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This thread is privately moderated by Jay B. Scott, who may elect to delete unwanted replies.
Jun 09, 2018, 10:09 PM
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Why it's OK to launch your plane with your left hand

I'll start this detailed hand-launching tutorial with an excerpt from an MSN news report that I saw just today (6/9/2018): "Left-handed people haven't always been treated well through history. They've been persecuted for their disposition, being labeled as evil--or even as witches--despite making up about 10% of the population. In fact, the word "sinister" comes from "left" or "left hand." . . . One thing we do know, though, is that the neurological differences between left-and right-handed people are small, and supposed behavioral or psychological distinctions have largely been debunked."

An old mentor of mine once shared findings by anthropologists about the origins surrounding left-and right-handedness in ancient Middle Eastern people. Those people didn't have running water or toilet paper like we do today, so they developed a culture-wide habit whereby they would eat food with their right hand, and wipe their butt with their left hand. Their right hand therefore became known as the "hand of blessing," and their left hand became known as the "hand of cursing." (Can you imagine putting food in your mouth with your poopy left hand?) The right hand as the hand of blessing is reflected in the Middle Eastern-derived Holy Bible in passages such as the one that describes Jesus sitting on the right hand of God. The Bible has been read by a great many people around the world, and as is common with traditional knowledge, these great many people have come to accept that the right hand is the very heavenly hand of blessing without being aware of the very down-to-earth origin story behind that tradition.

Now, I throw a baseball with my right hand, and most people say that makes me right-handed. So I'm not a "Lefty" trying to turn everybody into a "Southpaw." But as I've tried to spread my own gospel (good news) about the great advantage of hand-launching your plane with your left hand, I've run up against people who pretty much run away from that idea as though it was "cursed." So how do I try to appeal to people's reason in the face of the very unreasonable rolling boulder of social inertia behind traditions that have people clinging to them out of irrational fear? The answer is in what I'm doing right now: writing this blog entry. I don't expect to sway a stadium full of people over to my way of doing things, but I do believe there will be those of you who "have ears to hear." It is for you few special ones that I write.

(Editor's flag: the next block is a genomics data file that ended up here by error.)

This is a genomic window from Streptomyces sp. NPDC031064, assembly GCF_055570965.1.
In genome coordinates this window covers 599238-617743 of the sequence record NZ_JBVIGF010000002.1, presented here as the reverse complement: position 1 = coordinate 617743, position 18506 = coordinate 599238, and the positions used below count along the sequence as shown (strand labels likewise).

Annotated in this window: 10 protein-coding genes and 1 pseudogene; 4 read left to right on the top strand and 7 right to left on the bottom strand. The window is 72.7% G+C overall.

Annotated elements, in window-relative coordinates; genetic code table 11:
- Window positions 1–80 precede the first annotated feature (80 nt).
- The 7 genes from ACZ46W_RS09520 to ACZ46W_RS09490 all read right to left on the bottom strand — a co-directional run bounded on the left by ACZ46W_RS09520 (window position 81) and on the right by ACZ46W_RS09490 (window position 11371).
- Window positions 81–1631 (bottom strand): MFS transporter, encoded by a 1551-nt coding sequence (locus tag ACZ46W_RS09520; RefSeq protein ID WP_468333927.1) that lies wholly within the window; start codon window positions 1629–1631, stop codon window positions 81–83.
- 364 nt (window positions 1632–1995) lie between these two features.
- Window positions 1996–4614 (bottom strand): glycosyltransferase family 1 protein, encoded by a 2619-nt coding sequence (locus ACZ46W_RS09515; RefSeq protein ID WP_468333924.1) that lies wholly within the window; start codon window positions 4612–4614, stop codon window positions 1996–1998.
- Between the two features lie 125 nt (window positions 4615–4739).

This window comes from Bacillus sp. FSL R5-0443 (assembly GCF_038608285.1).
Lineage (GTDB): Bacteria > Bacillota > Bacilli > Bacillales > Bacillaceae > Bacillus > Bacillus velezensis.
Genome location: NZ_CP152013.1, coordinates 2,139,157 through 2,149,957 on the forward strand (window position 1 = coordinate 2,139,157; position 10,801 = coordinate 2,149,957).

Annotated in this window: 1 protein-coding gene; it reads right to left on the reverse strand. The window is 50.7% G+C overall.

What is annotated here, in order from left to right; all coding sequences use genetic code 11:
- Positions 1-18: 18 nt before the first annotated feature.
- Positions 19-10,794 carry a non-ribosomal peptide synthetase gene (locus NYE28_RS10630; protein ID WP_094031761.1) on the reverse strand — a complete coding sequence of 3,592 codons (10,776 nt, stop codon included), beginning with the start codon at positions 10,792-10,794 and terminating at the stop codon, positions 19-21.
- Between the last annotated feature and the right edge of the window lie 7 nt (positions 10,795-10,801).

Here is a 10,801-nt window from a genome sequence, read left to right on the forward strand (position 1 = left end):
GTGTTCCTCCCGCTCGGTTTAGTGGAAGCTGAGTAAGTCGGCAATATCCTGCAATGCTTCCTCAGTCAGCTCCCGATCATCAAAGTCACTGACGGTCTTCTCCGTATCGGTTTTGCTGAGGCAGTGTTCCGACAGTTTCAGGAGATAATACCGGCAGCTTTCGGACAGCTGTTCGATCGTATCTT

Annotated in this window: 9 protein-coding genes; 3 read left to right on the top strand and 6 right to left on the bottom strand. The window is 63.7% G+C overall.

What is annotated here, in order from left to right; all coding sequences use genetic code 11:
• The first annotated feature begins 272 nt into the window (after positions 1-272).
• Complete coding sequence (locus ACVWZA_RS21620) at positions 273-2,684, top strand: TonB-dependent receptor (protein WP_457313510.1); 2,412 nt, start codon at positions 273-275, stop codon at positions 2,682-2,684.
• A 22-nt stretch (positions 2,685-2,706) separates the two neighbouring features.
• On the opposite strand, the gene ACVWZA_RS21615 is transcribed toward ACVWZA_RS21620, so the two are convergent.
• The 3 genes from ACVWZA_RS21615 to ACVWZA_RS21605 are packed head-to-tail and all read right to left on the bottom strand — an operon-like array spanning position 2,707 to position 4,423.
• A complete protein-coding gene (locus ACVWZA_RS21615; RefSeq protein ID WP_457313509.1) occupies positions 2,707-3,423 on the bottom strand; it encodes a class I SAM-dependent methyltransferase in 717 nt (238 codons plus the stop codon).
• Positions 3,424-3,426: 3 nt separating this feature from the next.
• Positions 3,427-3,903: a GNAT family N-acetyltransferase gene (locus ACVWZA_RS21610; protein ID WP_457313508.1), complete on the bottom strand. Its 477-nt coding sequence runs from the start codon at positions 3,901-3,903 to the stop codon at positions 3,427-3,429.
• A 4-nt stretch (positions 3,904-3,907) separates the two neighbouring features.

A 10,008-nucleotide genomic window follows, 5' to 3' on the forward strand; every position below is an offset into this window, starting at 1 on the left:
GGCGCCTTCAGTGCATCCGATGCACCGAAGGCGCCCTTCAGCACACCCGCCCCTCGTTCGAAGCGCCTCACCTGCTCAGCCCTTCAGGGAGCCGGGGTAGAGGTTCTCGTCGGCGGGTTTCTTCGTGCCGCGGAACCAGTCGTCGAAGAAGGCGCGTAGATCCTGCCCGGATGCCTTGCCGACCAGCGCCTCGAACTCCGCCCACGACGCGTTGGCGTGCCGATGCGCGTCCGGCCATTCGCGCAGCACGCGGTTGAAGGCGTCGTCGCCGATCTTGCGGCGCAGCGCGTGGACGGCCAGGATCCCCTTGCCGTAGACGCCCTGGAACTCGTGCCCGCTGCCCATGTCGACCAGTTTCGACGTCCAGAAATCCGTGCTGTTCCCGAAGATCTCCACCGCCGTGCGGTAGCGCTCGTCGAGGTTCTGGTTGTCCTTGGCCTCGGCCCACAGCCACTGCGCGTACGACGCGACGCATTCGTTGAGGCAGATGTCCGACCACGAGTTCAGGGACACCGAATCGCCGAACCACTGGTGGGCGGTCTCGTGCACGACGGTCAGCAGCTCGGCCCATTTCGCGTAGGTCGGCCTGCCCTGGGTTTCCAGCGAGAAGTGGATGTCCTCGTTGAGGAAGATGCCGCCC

When it comes to hand-launching your plane, forget about right- and left-handedness. You've been using your right and left hands/arms all your life. One may be a little weaker and a little less coordinated than the other--but just a little. The #1 most important thing to understand when hand-launching your plane is that you need to be in control of the aileron /elevator stick right from the start. And on Mode 2 transmitters, that stick is controlled by your right hand. That means that you have to hold and launch your plane with your left hand.

And if you're not using a transmitter tray, then you need to set up your transmitter in "other-than-transmitter-tray" mode. This is easy and cheap. You'll need two lengths of household twine and some masking tape. Run the end of the first length through the neck strap hole on the face of your transmitter, loop it around your neck, and tie it off so that your transmitter hangs at your waist (or buy a $20 transmitter neck strap). Take the second length of twine and tie one end to one side of your transmitter handle. Tape that to the back and bottom of that side of the transmitter. Run a loop around your neck and bring the other end over the bottom and back on the other side of your transmitter, and tie it off on the other side of the handle, having adjusted it so that, together with your first loop, your transmitter hangs level (horizontal) at your waist. Then tape that side down as well. This is now your "other-than-transmitter-tray," and you have just spent $0.07 rather than $70 to get it!

Let's say you have a plug-n-play foamy warbird sold by a reputable company such as Tower Hobbies, which sells its own brand of planes, and it's a Tower Hobbies 40" wingspan Miss America Mustang racer. It's a proven flyer, so all you have to do is fly it. Since it's a low-wing plane, hold it overhanded in your left hand just behind the wing. You don't initially have to hold the plane horizontally. Give your throwing hand a break and hold it more vertically, so that the center of gravity is more above your hand and not in front of your hand, trying to pull your hand to the ground. Because you don't have to hold on to your transmitter, you can use your right hand to position your throttle to about the second line up from the center line, or about 83%. For single motor planes, you don't want full throttle, as this has the tendency to pull you plane left and down upon launch due to torque effect.

When you have your throttle set, move your right hand over to the aileron/elevator stick, and hold it with your thumb and forefinger. Since hand-launching a plane only brings the takeoff speed to a little above the stall speed, help the plane off to a good start by holding at least some up elevator upon launching. Cock your left arm back, and rotate the plane forward to a little above horizontal, throwing only as hard as your left hand/arm can throw. And don't worry about it, as your right hand on the aileron/elevator stick is guaranteeing that you have instant control over your plane.
Last edited by Jay B. Scott; Jun 10, 2018 at 11:56 PM.
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